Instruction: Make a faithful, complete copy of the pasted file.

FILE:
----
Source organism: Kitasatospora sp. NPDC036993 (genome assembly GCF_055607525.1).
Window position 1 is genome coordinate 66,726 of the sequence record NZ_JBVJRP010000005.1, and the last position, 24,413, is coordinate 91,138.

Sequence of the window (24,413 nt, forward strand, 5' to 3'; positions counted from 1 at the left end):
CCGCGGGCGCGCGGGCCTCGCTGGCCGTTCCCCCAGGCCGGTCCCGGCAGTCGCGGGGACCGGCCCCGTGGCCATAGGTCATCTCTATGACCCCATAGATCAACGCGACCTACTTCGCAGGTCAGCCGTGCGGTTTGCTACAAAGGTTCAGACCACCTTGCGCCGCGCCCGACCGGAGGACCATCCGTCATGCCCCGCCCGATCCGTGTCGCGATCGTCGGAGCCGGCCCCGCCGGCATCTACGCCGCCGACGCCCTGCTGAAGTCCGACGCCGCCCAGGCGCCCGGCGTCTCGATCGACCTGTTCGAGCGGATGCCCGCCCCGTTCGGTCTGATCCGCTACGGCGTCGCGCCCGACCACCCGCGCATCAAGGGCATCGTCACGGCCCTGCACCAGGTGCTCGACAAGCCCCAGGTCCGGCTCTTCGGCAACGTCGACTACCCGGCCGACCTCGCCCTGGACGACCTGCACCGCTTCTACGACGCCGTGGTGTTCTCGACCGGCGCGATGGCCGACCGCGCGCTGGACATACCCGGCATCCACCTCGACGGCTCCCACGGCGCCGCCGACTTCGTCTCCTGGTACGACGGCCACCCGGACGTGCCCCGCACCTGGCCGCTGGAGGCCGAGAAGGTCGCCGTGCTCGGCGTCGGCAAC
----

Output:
Source organism: Kitasatospora sp. NPDC036993 (genome assembly GCF_055607525.1).
Window position 1 is genome coordinate 66,726 of the sequence record NZ_JBVJRP010000005.1, and the last position, 24,413, is coordinate 91,138.

Sequence of the window (24,413 nt, forward strand, 5' to 3'; positions counted from 1 at the left end):
CCGCGGGCGCGCGGGCCTCGCTGGCCGTTCCCCCAGGCCGGTCCCGGCAGTCGCGGGGACCGGCCCCGTGGCCATAGGTCATCTCTATGACCCCATAGATCAACGCGACCTACTTCGCAGGTCAGCCGTGCGGTTTGCTACAAAGGTTCAGACCACCTTGCGCCGCGCCCGACCGGAGGACCATCCGTCATGCCCCGCCCGATCCGTGTCGCGATCGTCGGAGCCGGCCCCGCCGGCATCTACGCCGCCGACGCCCTGCTGAAGTCCGACGCCGCCCAGGCGCCCGGCGTCTCGATCGACCTGTTCGAGCGGATGCCCGCCCCGTTCGGTCTGATCCGCTACGGCGTCGCGCCCGACCACCCGCGCATCAAGGGCATCGTCACGGCCCTGCACCAGGTGCTCGACAAGCCCCAGGTCCGGCTCTTCGGCAACGTCGACTACCCGGCCGACCTCGCCCTGGACGACCTGCACCGCTTCTACGACGCCGTGGTGTTCTCGACCGGCGCGATGGCCGACCGCGCGCTGGACATACCCGGCATCCACCTCGACGGCTCCCACGGCGCCGCCGACTTCGTCTCCTGGTACGACGGCCACCCGGACGTGCCCCGCACCTGGCCGCTGGAGGCCGAGAAGGTCGCCGTGCTCGGCGTCGGCAAC